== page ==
Pressure centers on House Republicans on Homeland Security

Senate Majority Leader Mitch McConnell of Ky., accompanied by Senate Majority Whip John Cornyn of Texas, right, and Sen. John Thune, R-S.D., rear, speaks to reporters on Capitol Hill in Washington, Tuesday, Feb. 24, 2015, to talk about his move to disentangle one of two contested immigration measures from the Homeland Security budget and debate the issues separately, as the Senate faces an impasse over provisions attached to the spending bill aimed at blocking President Barack Obama's executive actions on immigration. (AP Photo/J. Scott Applewhite)

WASHINGTON (AP) — The pressure is increasing on House Republicans after the party’s Senate leaders agreed to Democratic demands and announced legislation to fund Department of Homeland Security without contentious immigration provisions opposed by President Barack Obama.

Spending for the Homeland Security Department expires Friday at midnight and if Congress doesn’t act before then, the agency responsible for overseeing the country’s borders will be partially shut down.

With the Senate decision, the question of whether to fund the department is in the hands of House Republicans who must now decide whether to risk a partial shutdown in order to take a stance on Obama’s immigration policies.

House Republicans scheduled a closed-door caucus meeting for Wednesday morning, their first since returning from a weeklong congressional recess.

Several Republican lawmakers insisted they could not accept the two-part strategy proposed by Senate Majority Leader Mitch McConnell: a vote on legislation to fund the Homeland Security Department, and a separate vote to overturn Obama’s recent executive actions sparing millions of immigrants in the U.S. illegally from deportation.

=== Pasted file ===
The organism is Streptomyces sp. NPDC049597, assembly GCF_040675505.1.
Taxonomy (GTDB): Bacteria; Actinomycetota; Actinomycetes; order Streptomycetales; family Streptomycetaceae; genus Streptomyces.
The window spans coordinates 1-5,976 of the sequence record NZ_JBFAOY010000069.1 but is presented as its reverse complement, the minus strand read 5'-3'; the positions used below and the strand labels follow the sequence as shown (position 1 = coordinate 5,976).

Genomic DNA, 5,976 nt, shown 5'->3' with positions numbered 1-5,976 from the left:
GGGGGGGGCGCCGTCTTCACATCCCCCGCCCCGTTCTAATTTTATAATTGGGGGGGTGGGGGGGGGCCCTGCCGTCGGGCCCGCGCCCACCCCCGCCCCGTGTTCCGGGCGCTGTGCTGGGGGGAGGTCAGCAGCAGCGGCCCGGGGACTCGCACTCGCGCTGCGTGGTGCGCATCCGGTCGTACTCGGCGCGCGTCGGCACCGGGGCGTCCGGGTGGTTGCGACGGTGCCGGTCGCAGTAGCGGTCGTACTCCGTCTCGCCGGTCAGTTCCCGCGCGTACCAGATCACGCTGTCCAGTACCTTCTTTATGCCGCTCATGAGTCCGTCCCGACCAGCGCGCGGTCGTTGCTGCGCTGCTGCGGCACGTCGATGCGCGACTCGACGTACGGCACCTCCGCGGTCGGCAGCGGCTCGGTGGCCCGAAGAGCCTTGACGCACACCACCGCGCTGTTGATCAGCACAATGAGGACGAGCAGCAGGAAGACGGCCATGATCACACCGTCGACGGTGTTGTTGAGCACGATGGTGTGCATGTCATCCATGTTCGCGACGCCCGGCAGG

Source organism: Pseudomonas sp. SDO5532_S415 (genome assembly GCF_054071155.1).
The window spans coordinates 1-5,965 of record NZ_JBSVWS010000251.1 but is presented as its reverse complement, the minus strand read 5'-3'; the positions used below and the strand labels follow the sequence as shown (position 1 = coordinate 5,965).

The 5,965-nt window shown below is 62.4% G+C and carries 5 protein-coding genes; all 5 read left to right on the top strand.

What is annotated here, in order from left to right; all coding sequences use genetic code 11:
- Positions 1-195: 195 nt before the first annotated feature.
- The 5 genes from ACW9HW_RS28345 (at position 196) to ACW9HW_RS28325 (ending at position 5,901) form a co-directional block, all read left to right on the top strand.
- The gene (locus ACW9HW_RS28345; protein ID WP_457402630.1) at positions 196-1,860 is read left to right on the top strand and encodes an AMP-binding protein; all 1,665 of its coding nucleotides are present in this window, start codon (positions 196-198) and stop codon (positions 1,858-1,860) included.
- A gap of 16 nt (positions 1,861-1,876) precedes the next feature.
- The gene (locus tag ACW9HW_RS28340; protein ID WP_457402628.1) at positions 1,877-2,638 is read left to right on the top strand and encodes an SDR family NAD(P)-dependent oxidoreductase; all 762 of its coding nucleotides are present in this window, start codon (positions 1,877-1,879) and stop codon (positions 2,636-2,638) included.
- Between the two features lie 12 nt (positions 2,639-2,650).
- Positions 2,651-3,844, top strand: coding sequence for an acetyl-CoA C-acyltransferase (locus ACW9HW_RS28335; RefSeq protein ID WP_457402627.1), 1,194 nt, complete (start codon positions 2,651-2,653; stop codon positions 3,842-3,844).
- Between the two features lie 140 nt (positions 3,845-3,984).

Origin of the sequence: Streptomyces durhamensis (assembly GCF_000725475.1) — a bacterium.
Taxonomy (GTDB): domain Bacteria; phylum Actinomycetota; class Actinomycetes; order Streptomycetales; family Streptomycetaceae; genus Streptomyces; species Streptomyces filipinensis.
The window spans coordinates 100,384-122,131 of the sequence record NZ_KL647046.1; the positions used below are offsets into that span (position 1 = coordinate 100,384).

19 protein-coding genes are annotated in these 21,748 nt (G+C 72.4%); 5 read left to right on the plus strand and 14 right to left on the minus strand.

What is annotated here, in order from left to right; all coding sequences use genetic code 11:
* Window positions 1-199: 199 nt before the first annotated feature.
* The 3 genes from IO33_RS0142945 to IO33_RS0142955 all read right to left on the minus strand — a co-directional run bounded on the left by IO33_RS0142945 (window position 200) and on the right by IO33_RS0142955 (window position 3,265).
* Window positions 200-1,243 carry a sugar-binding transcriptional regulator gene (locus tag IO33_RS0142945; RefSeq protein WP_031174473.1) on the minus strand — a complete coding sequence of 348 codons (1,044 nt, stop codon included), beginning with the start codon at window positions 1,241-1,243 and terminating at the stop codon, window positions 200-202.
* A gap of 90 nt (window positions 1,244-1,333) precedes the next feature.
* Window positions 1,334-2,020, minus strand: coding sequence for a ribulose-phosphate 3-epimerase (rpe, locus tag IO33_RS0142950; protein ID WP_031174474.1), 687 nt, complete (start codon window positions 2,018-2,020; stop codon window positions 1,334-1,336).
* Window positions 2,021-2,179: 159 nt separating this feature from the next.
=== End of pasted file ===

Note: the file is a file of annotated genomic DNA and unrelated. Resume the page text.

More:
The approach “is tantamount to surrender,” said Republican Rep. Matt Salmon. “I will fight against any funding bill that does not fully defund the president’s illegal actions.”

Yet with the partial shutdown looming, options were few for Republicans who won full control of Congress in November’s elections.

They could allow the agency’s funding to expire, violating their leaders’ promises that there would be no more shutdowns on the Republicans’ watch. They could try to pass a short-term extension of current funding levels, postponing the conflict to another day. Or they could go along with McConnell’s strategy of funding the agency fully while registering their disapproval of Obama’s immigration policies with a separate vote.

Some Senate Republicans, eager to move beyond fighting over immigration while courting a shutdown of an agency whose mission includes battling terrorism, expressed support for McConnell’s proposal.

McConnell’s concession came as Senate Democrats repeatedly raised the issue of terrorism against the Republicans, suggesting a partial shutdown would put the U.S. at risk at a dangerous time.

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Associated Press writers Andrew Taylor, Charles Babington, Alan Fram and Steven Ohlemacher contributed to this report.

 

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